Why our human eyebrows are the best brows of all

The slightly modified image you see at the head of this article shows a skull designated Kabwe-1. This skull was discovered by Tom Zwiglaar in 1921, and is unique in several fairly obvious ways. This skull is one of the oldest known to have tooth cavities – they didn't have a lot of toothbrush knowledge back 300,000 years ago. The other distinctive feature on Kabwe-1 is its brow ridge.

A high-resolution CT scan was done on Kabwe-1 for research purposes. The image you see immediately below was obtained from the Smithsonian Institution, and is a full front-on view of Kabwe-1. Here you can see that fantastic ridge in all its glory.

Using the scan of Kabwe-1, researchers Paul O'Higgins, Penny Spikins, and Ricardo Miguel Godinho did some tests. The skull was assumed to have the physical qualities given to its 3D model (the CT scan turned 3D model). changing the size and shape of the brow ridge told O'Higgins, Spikins, and Godinho how important said ridge was to various other physical features in the skull.

They found out that shrinking the ridge didn't have any affect on the connection between the orbits of the eyes and the top of the skull. Changing size here really didn't change much at all. They also tested size changes on models of mechanical forces involved in Kabwe-1 eating food. No dice!

Instead, they listed all the different ways in which eyebrows affect our everyday modern human life. People groom their eyebrows to present themselves well. People react differently to a face with eyebrows VS one without.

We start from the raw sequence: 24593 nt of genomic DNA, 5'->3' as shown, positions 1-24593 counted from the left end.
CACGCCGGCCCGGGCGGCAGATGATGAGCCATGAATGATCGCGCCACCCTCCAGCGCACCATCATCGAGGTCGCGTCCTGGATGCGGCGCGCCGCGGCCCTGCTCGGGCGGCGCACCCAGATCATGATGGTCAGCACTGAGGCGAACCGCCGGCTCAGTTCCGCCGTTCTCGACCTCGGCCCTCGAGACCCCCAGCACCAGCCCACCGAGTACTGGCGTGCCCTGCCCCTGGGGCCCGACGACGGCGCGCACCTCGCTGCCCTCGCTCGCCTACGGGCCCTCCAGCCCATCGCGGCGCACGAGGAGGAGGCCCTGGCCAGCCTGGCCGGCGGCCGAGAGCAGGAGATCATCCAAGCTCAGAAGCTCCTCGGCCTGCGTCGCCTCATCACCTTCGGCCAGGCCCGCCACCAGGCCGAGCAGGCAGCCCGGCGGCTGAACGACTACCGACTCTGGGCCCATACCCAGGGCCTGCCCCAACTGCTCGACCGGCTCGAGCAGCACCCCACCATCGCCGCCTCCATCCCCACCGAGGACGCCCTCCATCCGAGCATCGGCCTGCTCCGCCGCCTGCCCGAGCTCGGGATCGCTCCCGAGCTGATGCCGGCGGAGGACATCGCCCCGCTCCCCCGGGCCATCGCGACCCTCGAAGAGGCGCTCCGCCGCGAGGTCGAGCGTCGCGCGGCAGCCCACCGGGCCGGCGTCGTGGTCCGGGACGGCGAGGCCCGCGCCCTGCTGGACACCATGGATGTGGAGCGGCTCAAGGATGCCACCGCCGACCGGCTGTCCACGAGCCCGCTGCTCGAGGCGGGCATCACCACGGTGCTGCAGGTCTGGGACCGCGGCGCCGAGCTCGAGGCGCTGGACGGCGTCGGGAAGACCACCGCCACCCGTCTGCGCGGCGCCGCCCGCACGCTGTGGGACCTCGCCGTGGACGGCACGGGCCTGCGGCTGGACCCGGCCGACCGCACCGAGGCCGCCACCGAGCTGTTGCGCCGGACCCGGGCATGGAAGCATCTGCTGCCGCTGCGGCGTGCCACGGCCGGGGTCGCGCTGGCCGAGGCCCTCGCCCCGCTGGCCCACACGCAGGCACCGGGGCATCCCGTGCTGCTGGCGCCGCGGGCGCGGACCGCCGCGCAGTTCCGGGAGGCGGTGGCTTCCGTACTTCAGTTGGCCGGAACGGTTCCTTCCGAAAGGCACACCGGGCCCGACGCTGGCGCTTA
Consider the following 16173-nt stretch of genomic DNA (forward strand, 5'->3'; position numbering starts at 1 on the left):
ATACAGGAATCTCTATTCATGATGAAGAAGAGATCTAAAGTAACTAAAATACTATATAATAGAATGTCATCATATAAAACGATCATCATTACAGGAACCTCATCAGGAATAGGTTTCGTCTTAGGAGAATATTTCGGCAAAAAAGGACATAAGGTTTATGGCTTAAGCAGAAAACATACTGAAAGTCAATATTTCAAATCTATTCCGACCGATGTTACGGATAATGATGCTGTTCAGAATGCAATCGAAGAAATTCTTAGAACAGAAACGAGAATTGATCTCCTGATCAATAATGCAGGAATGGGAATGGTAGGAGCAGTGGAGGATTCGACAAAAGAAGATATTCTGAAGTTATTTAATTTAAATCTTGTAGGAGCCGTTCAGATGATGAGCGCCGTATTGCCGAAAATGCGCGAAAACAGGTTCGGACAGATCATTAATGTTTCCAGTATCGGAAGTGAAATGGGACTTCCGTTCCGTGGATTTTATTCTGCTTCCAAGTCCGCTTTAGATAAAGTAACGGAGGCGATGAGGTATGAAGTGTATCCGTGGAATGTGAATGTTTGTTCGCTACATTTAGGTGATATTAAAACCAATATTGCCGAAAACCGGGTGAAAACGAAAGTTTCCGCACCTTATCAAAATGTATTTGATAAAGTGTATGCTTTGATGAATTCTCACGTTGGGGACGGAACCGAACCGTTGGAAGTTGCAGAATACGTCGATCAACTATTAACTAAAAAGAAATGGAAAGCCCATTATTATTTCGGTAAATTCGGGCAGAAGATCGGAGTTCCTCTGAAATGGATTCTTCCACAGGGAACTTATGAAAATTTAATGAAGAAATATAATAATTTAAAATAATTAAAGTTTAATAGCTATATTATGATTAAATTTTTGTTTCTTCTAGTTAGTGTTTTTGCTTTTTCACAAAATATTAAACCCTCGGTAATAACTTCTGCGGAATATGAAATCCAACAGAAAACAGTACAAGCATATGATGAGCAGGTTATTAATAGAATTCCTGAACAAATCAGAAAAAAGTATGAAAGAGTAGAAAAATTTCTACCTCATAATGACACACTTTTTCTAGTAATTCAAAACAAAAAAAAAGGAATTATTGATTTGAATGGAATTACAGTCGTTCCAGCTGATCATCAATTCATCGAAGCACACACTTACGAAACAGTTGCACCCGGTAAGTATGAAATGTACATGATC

With the brow ridges we modern humans have, we're able to present a wide array of emotional indicators. The smaller the ridge, the less nuance in emotion our eyebrows are able to show those around us.

This isn't necessarily the one and only reason why humanoids grew brow ridges – and eyebrows. But it's certainly important. "As browridge morphology in this fossil is not driven by spatial and mechanical requirements alone, the role of the supraorbital region in social communication is a potentially significant factor," said the research paper published this week. "We propose that conversion of the large browridges of our immediate ancestors to a more vertical frontal bone in modern humans allowed highly mobile eyebrows to display subtle affiliative emotions."

To learn more about the research at hand, have a peek at the paper "Supraorbital morphology and social dynamics in human evolution" as published this week in Nature Ecology & Evolution (2018). This paper was authored by Paul O'Higgins, Penny Spikins, and Ricardo Miguel Godinho, and can be found with DOI code doi:10.1038/s41559-018-0528-0.